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Comment Re:Ubuntu was great on the desktop (Score 1) 161

RHEL has a solution for this now. It is called Software Collections and the Developer Toolset. A developer can use latest Python, but the base system still uses the "stable" packages. All of this is still packaged as rpms, so the same management tools still apply. Note that the support cycle is much shorter for packages in the Software collections, but it is easy enough to take upstream and use the .spec file to roll your own.

Comment Re:Goodbye Redhat, keep making the same mistake.. (Score 1) 161

Which projects are 'not invented here' by RedHat? I suppose you could argue that buying iPlanet/Sun LDAP server is a rejection of OpenLDAP, but at the same time, they were trying to build something much more comprehensive. The fruits of that purchase is FreeIPA. FreeIPA is awesome.

They are also trying to introduce a proper management layer using WBEM. But it doesn't stop at just installing an OSS WBEM server. They are building out an entire management interface which in turn requires them to write more providers. Not invented here? There isn't really anything out there, so they are making it themselves. All opensource.

So beyond RedHat contributing to a ton of existing projects, they are building things (hard things), not only to make a better distro, but things that help the entire Linux universe. But hey, Ubuntu is making Mir. So there is that.

Comment Re:Goodbye Redhat, keep making the same mistake.. (Score 1) 161

Is Gnome 3 that controversial anymore? I thought Unity surpassed it in controversy.

I've been running RedHat/Fedora since 4.0.4, so as far as I can tell, RedHat has never left my desktop. One box has been updated for each release since RedHat 9. That included switching to x86_64 when I replaced the motherboard, but kept the HDD.

Comment Re:What makes Ubuntu Server unsuitable? (Score 5, Informative) 161

RHEL has good 3rd party support for when you need it. RedHat also spends a lot of work and money on compliance testing (e.g. Common Criteria and SCAP). This helps out with HIPAA and PCI regulation. It helps fill out that little check box so we all can get back to worrying about real security. I personally use RedHat's IdM (which is really FreeIPA). FreeIPA is awesome.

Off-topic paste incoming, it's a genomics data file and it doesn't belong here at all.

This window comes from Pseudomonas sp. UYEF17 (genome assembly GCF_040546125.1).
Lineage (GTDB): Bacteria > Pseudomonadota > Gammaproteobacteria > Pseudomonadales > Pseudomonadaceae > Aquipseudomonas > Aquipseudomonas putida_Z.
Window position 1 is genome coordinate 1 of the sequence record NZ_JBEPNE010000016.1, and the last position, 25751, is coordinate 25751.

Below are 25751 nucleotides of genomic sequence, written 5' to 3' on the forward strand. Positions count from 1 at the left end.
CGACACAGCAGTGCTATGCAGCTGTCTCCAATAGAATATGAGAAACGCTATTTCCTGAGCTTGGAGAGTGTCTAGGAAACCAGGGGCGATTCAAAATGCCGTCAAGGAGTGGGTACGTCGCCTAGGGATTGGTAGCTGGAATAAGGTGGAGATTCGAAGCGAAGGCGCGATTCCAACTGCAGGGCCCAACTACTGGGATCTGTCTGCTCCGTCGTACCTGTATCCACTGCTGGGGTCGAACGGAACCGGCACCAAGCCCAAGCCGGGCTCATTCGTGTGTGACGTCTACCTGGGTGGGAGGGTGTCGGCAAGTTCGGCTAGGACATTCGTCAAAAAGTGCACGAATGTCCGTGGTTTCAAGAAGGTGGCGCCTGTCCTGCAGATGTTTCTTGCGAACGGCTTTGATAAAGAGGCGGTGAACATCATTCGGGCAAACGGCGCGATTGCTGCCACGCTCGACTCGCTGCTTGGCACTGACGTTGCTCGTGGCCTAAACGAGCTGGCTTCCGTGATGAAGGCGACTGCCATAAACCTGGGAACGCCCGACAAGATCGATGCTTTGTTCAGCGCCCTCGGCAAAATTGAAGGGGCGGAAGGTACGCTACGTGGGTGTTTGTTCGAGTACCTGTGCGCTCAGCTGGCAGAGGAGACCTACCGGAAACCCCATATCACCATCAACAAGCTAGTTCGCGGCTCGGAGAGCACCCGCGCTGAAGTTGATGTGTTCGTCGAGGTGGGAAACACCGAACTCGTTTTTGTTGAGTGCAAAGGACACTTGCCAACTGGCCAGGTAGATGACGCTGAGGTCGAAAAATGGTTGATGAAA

Comment Re:Centos = RHEL really (Score 2) 161

40% ain't bad for CentOS/RHEL. I'm a bit surprised that Debian, which Ubuntu is based on, has fallen so far.

Ubuntu is a fine distro, I just don't like the company and the leadership. RHEL is a fine distro, but it purposely has a slower update cadence. I love the RedHat company and how committed they are to OSS. Everything they buy (and they've spent a lot on acquisitions over the years), they open source.

Comment Re:Good news (Score 1) 391

Exactly. California is one of the worse. If a person has a "on list lower" they have to have a DOJ letter to own it, otherwise it is a felony. The same gun with the lower swapped out, can be legal. It makes no sense. I wish they would remove the Roberti-Roos and series list laws and just go with feature-only.

Comment Re:Fabricating an assualt rifle in California... (Score 4, Informative) 391

It is not an "assault rifle" if it does not feature "A pistol grip that protrudes conspicuously beneath the action of the weapon." So depending on the grip that is attached to that lower, it is fine. Also, no flash suppressors, folding or telescoping stock, thumbhole stock, or grenande launchers. It also must not be a .50 BMG. The other option is to "permanently" attach a magazine that holds ten or fewer rounds of ammunition to the lower. If the rifle sticks within these parameters, then it is not an assault rifle.

There are plenty of guns in California that are based on the AR-15, AR-10, and AK-47 platforms that comply with the law.

Comment Re: Just another arrogant CEO (Score 3, Informative) 49

So, just another systemd rant.

RedHat has contributed a lot of very cool things to Linux. They have acquired software and opensourced it (e.g. Sistina, Qumranet, Sun/iPlanet LDAP server). They work not only to make a good distro, but also try to solve the bigger problems. For example, they have put together an awesome set of tools that brings Active Directory-like functions to Linux (easy to deploy Kerberos, LDAP, certificate server). They are working on OpenLMI which provides Linux with WBEM management functions. Their Atomic host project is also very interesting. Again, all opensource.

As far as systemd goes. So far I like it. It hasn't burned me at all. Quite the opposite, it has made it easier to write init scripts for our in-house software.

Oh, and BTW, you did hear that the FreeBSD is considering replacing their init system, right? Maybe even something like systemd or launchd (see http://www.slideshare.net/iXsystems/jordan-hubbard-free-bsd-the-next-10-years

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